Burundi

ACT Burundi Preparedness Appeal No. AFBI61


UPDATE No. 1
GENERAL:

Following the temporary suspension of activities by the ICRC after the deaths of three of their delegates, the entire delegation of the ICRC pulled out of Burundi on 11 June after receiving threats the preceding week. The ICRC program targeted 500,000 displaced people with essential non-food items and included activities in health, water/sanitation and prison monitoring. The cessation of their operations in Burundi will therefore seriously affect the relief effort in the country. It is not known if and when the ICRC will return to the country.

International NGOs suspended or reduced activities in the country for a period of one week in solidarity with the slain ICRC delegates. Following assessments by many of these agencies, most of their operations were reinstated. However, as the situation remains so tense and fragile, the future commitments by some NGOs are under review and they will be closely monitoring the situation and could, in a worse case scenario, cease activities. In this case, the churches may well be among the few agencies left in Burundi providing relief aid. Therefore, it is vital for ACT/Christian Aid to increase the contingency stocks of emergency relief items.

The Humanitarian Coordinator called a meeting with NGOs on 14 June to discuss the present security situation and to see whether any NGOs could take over the ICRC activities. However, no NGOs were able to take on this additional responsibility. The WFP Assistant Executive Director visited the sub-region 11-15 June and met with humanitarian organizations in Kigali, Bujumbura, Bukavu and Ngozi to evaluate current operations and future plans.

The security situation continues to deteriorate with various incidents occuring throughout the country. A grenade exploded at an IFRC distribution site in Rukuramigabo camp which resulted in 68 wounded. The IFRC were carrying out food distribution at the time of the explosion. The Bujumbura offices of the IFRC and MSF/Holland were both attacked on 20 June. On 13 June between 70 and 100 civilians were reported to have been killed in Rutegama. Kabezi commune of Bujumbura Rural has been the site of a series of attacks since early June (approximately 50 people were killed on 12 June alone). Italian volunteers, nuns and priests working in the parish of Mutoyi in Ruyigi Province were evacuated on 16 June following attacks and threats to their lives. The office of Action Contre la Faim was looted in Ngozi following the second attack in ten days - ACF have temporarily suspended its activities in this province, although they are still active in other parts of the country. Whilst the security situation deteriorates, efforts have been made on the political front to dialogue - this has been particularly evident with the initiatives of Ex-Tanzania President Nyerere. Following the seven nation summit held in Arusha which was attended by the heads of state from Burundi, Rwanda, Tanzania, Uganda, Kenya and Ethiopia (with the participation of a senior minister from Zaire), the President and Prime Minister of Burundi have issued a joint statement calling for "foreign technical assistance". This appears to be the first time that an element of unity has been shown at the head of the government for a move towards recognizing the need for such intervention. The BBC and VOA both reported that the joint statement called for "foreign military internvention" though this has not been confirmed in Burundi. Nonetheless, the option for such intervention cannot be ruled out. However, despite this effort to dialogue, the political discussions have largely failed to reach solutions acceptable to all parties.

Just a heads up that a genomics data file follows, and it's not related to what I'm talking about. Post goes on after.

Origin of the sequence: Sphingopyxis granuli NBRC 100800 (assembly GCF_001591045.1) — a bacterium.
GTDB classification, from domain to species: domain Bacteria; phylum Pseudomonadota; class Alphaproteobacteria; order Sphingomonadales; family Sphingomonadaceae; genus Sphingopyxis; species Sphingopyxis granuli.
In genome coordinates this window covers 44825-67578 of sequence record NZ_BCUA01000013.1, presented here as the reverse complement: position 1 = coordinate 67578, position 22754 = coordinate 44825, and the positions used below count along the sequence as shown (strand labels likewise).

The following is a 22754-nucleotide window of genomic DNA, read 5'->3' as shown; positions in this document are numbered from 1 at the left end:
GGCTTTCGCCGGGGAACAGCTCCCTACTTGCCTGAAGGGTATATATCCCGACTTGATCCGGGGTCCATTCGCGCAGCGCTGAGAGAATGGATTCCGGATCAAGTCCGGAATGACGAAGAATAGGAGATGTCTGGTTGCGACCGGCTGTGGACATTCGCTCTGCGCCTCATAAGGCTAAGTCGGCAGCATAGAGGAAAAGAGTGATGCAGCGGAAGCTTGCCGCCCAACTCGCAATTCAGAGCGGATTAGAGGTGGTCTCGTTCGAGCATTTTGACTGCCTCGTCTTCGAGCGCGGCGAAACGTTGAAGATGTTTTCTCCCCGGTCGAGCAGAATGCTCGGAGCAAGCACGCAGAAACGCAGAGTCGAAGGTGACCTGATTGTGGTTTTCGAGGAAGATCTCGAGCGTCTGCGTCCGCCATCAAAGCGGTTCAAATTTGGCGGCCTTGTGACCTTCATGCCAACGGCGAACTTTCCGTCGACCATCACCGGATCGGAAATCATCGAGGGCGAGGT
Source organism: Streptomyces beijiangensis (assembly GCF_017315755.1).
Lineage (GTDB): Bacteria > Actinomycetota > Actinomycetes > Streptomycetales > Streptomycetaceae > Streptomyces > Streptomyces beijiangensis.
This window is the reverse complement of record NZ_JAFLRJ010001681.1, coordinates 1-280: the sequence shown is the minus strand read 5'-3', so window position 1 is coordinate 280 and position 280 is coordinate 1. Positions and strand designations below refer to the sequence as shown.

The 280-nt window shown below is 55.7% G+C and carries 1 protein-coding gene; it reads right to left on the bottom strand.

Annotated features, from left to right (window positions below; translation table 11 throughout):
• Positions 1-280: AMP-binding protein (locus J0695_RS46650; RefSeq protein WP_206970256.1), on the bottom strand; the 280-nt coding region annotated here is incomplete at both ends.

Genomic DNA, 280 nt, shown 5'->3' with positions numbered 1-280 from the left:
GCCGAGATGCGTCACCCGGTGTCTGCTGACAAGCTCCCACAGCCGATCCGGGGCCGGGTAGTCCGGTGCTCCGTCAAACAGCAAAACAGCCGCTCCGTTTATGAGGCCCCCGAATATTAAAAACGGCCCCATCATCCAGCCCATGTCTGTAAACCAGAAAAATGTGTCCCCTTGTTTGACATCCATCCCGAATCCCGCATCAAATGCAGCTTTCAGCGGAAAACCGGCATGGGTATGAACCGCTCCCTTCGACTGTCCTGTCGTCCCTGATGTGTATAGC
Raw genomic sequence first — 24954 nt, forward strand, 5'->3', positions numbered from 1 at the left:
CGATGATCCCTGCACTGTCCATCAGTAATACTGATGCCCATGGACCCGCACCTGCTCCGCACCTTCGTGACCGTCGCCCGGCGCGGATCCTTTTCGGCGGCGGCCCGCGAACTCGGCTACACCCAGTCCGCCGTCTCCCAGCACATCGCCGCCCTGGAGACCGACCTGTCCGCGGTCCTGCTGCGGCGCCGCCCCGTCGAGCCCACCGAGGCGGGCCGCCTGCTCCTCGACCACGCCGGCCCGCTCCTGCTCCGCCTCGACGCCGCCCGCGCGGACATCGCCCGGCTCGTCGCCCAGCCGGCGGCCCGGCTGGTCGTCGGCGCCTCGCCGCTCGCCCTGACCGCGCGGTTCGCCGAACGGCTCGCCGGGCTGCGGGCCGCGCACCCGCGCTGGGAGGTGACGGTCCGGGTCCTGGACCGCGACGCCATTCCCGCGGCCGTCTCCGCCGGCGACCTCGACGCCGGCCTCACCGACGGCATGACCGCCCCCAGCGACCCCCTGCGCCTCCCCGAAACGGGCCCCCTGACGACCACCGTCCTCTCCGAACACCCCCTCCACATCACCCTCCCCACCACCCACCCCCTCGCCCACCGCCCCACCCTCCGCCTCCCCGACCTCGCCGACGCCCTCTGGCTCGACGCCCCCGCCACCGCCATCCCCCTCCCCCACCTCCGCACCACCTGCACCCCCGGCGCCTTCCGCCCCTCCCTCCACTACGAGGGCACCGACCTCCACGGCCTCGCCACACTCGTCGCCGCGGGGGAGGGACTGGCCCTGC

The second round of Mwanza peace talks, called by Julius Nyerere, took place on 17-18 June and were attended by representatives of all Burundian political parties. These talks appear to have been more positive than previous meetings. The next talks are planned to be held on 2 July in Mwanza.

AFBI61 - BURUNDI PREPREDNESS:

A. Correction to Appeal Budget: In our appeal dated 11 June 1996, the ACT/Christian Aid budget showed a total financial requirement of $500,000. However, the line items totals did not corralate with this total. Herewith, are the correct details:

PURCHASE AND TRANSPORT:
QUANTITY:
US$
Plastic Sheeting (4x5 metres):
10,000
240,000
Blankets (3 per family):
30,000
127,500
Soap (2 kg/family):
20 mt
22,563
Jerrycans (20 litres) 1/family:
10,000
44,000
Sleeping mats (3/family):
30,000
48,400
Transport in Burundi
17,537
TOTAL:
500,000

B.Financial Status:

The appeal called for a total amount of $570,000. Of this amount $19,639.15 (or 3.93%) has so far been pledged. We understand that DiaskonischesWerk have or will approach the German Government for financing and will earmark this for the plastic sheeting component for $240,000. Dutch Interchurch Aid advise us that they are contributing Guilders 200,000 (approximately $115,995) towards this appeal.

We await further notification from the Network of other contributions/pledges towards this emergency - due to the uncertainty of the current security situations, your urgent consideration would be apreciated.

Thank you for your support.

For further information, please do not hesitate to contact the ACT Secretariat.

ACT Co-ordinating Office

Action by Churches Together (ACT) is a worldwide network of churches and their related agencies meeting human need through co-ordinated emergency response and common identity. The ACT network is organizationally based in the Lutheran World Federation (LWF) and the World Council of Churches (WCC) and is a co-ordinating rather than an operational office.

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